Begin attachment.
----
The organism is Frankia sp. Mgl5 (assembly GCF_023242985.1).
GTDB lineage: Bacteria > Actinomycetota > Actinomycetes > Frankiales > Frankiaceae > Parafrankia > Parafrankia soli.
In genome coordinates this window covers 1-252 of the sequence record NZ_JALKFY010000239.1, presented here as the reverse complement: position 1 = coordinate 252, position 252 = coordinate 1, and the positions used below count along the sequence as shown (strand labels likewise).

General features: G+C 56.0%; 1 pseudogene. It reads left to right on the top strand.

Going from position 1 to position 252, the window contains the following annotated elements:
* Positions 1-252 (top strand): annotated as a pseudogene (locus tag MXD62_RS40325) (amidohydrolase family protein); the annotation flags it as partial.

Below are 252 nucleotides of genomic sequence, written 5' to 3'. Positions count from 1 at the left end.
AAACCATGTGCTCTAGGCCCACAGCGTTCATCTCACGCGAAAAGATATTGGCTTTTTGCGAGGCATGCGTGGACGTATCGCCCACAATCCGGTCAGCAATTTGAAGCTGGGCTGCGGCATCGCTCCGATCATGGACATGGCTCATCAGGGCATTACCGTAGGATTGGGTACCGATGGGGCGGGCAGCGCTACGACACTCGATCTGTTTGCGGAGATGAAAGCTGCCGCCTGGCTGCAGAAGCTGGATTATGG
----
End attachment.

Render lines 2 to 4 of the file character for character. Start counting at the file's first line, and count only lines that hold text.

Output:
GTDB lineage: Bacteria > Actinomycetota > Actinomycetes > Frankiales > Frankiaceae > Parafrankia > Parafrankia soli.
In genome coordinates this window covers 1-252 of the sequence record NZ_JALKFY010000239.1, presented here as the reverse complement: position 1 = coordinate 252, position 252 = coordinate 1, and the positions used below count along the sequence as shown (strand labels likewise).

General features: G+C 56.0%; 1 pseudogene. It reads left to right on the top strand.